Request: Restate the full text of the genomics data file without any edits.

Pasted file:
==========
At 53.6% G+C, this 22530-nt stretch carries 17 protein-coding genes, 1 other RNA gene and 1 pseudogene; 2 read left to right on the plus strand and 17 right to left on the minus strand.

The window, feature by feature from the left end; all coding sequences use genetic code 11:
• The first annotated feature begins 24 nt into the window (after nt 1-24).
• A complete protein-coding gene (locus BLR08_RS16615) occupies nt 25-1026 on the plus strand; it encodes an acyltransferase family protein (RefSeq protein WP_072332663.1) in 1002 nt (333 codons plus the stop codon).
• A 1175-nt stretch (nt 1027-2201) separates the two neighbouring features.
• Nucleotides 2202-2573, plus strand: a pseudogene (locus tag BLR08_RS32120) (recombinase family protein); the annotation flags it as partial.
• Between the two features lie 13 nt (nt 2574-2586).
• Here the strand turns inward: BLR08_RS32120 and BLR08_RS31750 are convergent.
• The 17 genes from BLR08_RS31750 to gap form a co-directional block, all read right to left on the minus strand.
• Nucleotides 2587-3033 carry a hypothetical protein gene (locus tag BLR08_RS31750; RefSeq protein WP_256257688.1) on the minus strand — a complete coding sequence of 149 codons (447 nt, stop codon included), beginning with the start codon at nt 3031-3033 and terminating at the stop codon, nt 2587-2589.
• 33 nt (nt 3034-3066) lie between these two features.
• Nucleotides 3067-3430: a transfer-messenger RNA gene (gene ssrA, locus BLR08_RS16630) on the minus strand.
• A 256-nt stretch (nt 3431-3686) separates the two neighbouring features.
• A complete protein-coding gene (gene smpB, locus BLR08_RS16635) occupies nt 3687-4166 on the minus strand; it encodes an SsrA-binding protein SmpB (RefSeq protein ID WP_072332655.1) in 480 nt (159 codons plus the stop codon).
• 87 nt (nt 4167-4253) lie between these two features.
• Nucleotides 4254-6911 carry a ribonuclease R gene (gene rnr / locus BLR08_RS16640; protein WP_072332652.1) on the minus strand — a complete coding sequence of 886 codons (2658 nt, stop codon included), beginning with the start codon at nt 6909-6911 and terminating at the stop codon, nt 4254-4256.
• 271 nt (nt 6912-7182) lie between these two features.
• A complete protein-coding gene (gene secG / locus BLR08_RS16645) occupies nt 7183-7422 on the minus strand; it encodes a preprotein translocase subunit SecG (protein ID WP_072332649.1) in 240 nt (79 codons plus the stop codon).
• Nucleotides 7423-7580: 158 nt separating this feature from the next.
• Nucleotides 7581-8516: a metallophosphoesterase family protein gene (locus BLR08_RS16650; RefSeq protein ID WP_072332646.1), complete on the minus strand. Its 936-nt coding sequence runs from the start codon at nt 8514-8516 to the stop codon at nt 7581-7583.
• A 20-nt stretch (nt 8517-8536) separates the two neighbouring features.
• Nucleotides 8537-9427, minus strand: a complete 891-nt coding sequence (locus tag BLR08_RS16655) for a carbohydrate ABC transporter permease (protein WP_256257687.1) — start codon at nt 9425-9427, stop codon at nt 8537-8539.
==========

At 53.6% G+C, this 22530-nt stretch carries 17 protein-coding genes, 1 other RNA gene and 1 pseudogene; 2 read left to right on the plus strand and 17 right to left on the minus strand.

The window, feature by feature from the left end; all coding sequences use genetic code 11:
• The first annotated feature begins 24 nt into the window (after nt 1-24).
• A complete protein-coding gene (locus BLR08_RS16615) occupies nt 25-1026 on the plus strand; it encodes an acyltransferase family protein (RefSeq protein WP_072332663.1) in 1002 nt (333 codons plus the stop codon).
• A 1175-nt stretch (nt 1027-2201) separates the two neighbouring features.
• Nucleotides 2202-2573, plus strand: a pseudogene (locus tag BLR08_RS32120) (recombinase family protein); the annotation flags it as partial.
• Between the two features lie 13 nt (nt 2574-2586).
• Here the strand turns inward: BLR08_RS32120 and BLR08_RS31750 are convergent.
• The 17 genes from BLR08_RS31750 to gap form a co-directional block, all read right to left on the minus strand.
• Nucleotides 2587-3033 carry a hypothetical protein gene (locus tag BLR08_RS31750; RefSeq protein WP_256257688.1) on the minus strand — a complete coding sequence of 149 codons (447 nt, stop codon included), beginning with the start codon at nt 3031-3033 and terminating at the stop codon, nt 2587-2589.
• 33 nt (nt 3034-3066) lie between these two features.
• Nucleotides 3067-3430: a transfer-messenger RNA gene (gene ssrA, locus BLR08_RS16630) on the minus strand.
• A 256-nt stretch (nt 3431-3686) separates the two neighbouring features.
• A complete protein-coding gene (gene smpB, locus BLR08_RS16635) occupies nt 3687-4166 on the minus strand; it encodes an SsrA-binding protein SmpB (RefSeq protein ID WP_072332655.1) in 480 nt (159 codons plus the stop codon).
• 87 nt (nt 4167-4253) lie between these two features.
• Nucleotides 4254-6911 carry a ribonuclease R gene (gene rnr / locus BLR08_RS16640; protein WP_072332652.1) on the minus strand — a complete coding sequence of 886 codons (2658 nt, stop codon included), beginning with the start codon at nt 6909-6911 and terminating at the stop codon, nt 4254-4256.
• 271 nt (nt 6912-7182) lie between these two features.
• A complete protein-coding gene (gene secG / locus BLR08_RS16645) occupies nt 7183-7422 on the minus strand; it encodes a preprotein translocase subunit SecG (protein ID WP_072332649.1) in 240 nt (79 codons plus the stop codon).
• Nucleotides 7423-7580: 158 nt separating this feature from the next.
• Nucleotides 7581-8516: a metallophosphoesterase family protein gene (locus BLR08_RS16650; RefSeq protein ID WP_072332646.1), complete on the minus strand. Its 936-nt coding sequence runs from the start codon at nt 8514-8516 to the stop codon at nt 7581-7583.
• A 20-nt stretch (nt 8517-8536) separates the two neighbouring features.
• Nucleotides 8537-9427, minus strand: a complete 891-nt coding sequence (locus tag BLR08_RS16655) for a carbohydrate ABC transporter permease (protein WP_256257687.1) — start codon at nt 9425-9427, stop codon at nt 8537-8539.